Remi indicated she wanted to attend IDFAcademy 2019 in order to engage in dialogue with other filmmakers from different latitudes in order to learn different formal and thematic approaches that are becoming relevant in the contemporary documentary landscape. During IDFAcademy she would like to learn more and meet professionals sales, financing, producing and distribution.
Asmae el Moudir
Asmae El Moudir (director, editor and producer) has been working in cinema and audiovisual since 2010. She has directed documentaries for SNRT, AlJazeera Documentary, BBC and Al Araby TV. Asmae has been first assistant director on multiple Moroccan feature films. She has directed three short fiction films and studied at La Femis (French film school) where she produced her most awarded film Thank God it’s Friday: Sao Paulo Short Film Festival, Mostra FF, Malmo, Beirut, Fameck Arab Film Festival, Tangier National IFF, Africa Movie Academy Awards and many others. Asmae co-founded the audiovisual production company Horizons For Media Films, that will later become Insight Films Morocco. Her current project, The Mother of all Lies, is a new step in her career since it will be her first feature film.
Project: The Mother of All Lies
Asmae indicated she wanted to join IDFAcademy 2019 in order to further develop her upcoming film Mother Of All Lies. She seeks support, since she sometimes feels it is hard to be a Moroccan female artist and finding connections and support from European key figures is “lifechanging” for her. Asmae’s project is controversial in Morocco and censorship is being still highly ruling in cinema landscape, and so having peers to talk to is helpful in her process.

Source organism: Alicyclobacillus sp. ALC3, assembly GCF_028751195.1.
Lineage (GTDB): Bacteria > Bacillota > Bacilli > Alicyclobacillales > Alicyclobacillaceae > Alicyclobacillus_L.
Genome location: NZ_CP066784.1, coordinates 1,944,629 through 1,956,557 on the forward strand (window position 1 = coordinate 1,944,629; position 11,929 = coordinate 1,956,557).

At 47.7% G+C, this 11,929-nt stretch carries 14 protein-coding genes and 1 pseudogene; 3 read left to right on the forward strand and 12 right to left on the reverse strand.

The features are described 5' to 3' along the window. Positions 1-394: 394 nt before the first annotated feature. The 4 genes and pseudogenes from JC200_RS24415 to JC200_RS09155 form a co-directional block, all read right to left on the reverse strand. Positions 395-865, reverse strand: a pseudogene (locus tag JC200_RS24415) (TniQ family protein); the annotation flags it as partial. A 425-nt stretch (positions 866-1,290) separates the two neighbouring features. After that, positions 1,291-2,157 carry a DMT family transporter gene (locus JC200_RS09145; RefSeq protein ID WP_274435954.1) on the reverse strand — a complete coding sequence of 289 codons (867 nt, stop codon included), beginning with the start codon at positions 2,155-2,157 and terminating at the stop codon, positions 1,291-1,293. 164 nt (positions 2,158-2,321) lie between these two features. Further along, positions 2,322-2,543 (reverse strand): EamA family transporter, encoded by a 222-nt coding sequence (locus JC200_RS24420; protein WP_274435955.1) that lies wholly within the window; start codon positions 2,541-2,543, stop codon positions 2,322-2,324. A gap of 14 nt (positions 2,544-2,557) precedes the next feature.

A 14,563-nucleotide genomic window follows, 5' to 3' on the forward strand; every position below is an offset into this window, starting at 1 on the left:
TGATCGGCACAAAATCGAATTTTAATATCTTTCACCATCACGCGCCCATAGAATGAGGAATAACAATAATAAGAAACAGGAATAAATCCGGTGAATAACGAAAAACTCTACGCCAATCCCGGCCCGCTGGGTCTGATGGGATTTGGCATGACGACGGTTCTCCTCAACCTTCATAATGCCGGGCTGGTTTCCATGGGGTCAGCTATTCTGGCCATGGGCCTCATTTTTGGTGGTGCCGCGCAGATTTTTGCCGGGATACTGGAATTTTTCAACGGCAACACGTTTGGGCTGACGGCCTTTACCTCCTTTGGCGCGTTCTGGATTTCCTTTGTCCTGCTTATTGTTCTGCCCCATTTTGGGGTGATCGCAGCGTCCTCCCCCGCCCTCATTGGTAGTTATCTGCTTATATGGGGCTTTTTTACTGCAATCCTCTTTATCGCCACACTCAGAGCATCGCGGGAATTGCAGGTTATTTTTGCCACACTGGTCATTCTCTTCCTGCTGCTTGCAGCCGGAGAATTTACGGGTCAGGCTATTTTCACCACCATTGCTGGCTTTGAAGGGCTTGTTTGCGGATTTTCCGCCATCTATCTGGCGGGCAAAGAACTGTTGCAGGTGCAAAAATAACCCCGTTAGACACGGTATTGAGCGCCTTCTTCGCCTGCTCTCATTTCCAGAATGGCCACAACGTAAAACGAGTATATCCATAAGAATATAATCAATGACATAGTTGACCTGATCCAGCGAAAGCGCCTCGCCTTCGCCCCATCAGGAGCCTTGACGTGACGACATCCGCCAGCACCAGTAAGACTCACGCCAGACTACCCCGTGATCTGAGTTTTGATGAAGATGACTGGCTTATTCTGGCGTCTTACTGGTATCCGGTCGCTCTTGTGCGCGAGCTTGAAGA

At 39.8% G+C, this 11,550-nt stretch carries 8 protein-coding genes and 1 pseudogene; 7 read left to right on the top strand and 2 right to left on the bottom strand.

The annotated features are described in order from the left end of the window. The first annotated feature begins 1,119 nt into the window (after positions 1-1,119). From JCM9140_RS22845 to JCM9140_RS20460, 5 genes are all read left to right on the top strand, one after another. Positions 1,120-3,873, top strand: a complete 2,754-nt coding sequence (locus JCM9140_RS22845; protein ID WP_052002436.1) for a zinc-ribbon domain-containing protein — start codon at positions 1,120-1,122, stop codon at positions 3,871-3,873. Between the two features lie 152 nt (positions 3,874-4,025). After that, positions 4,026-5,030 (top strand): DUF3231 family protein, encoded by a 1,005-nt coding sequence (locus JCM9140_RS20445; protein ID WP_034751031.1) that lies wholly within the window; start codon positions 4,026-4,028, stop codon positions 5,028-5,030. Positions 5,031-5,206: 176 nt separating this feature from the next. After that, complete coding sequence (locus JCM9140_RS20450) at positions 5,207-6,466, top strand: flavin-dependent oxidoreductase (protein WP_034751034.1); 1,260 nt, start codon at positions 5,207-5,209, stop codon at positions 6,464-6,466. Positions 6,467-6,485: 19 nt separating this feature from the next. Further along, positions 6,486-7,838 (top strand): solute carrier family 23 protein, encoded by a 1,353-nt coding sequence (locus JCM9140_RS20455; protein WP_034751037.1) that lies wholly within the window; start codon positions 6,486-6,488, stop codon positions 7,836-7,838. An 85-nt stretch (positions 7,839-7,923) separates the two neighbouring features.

A Jordanian director and producer of Palestinian roots, Dina first graduated with a BA in Art and Graphic Design in 2003. In 2013, Dina was granted the Docnomads scholarship program for master’s degree Documentary Filmmaking in Lisbon, Budapest and Brussels. Following her graduation, she followed her passion for filmmaking, and worked her way through diverse TV productions like Sesame Street, and film productions such as The Cut by Fatih Akin, and Inchallah by Anais Barbeau‐Lavalere. She then transitioned behind the camera and began to independently direct and produce. Dina’s devotion for documenting is inspired by people who are seemingly ordinary, until you learn of their unsung circumstances, and by stories that spring from her homeland in Palestine. Her film Tiny Souls, as a project selected for IDFAcademy 2017 and later on selected for IDFA 2019, takes a look at the refugee crisis through the eyes of children.
Film: Tiny Souls
Dina indicated that she wanted to come to IDFAcademy to network for her following project.
Rami Farah & Lyana Saleh
Rami and Lyana premiered their film A Comedian In A Syrian Tragedy at IDFA 2019 and attended IDFAcademy 2019. The film It is an intimate portrait of the Syrian film and television actor Fares Helou, who is forced into exile after standing by the pro-democracy protestors in Syria, 2011. With his family he starts a new chapter in France full of questions, disappointments and alienation, but also of hope and cultural confusion that calls for laughter. The film is produced by Lyana Saleh for OSOR.
“I expected to go to many lectures, but it turned out that the academy gave a lot of space to participants to network and to attend other IDFA programs. The sessions were not a lecture, but an experience-sharing from master, which I found very inspiring for filmmakers better than being taught.”
“My expectations were to meet with producers to present my project, my first feature-length documentary in progress, and I think I achieved my goal.”
“I didn’t know what to expect but I was so overwhelmed by just how amazing the program was – so well organized and so useful. Felt very privileged to be a part of it.
IDFA and the Lutfia Rabbani Foundation will continue their partnership with a collaborative screening mid 2020 as a way to contribute to Euro-Arab dialogue by means of film and debate.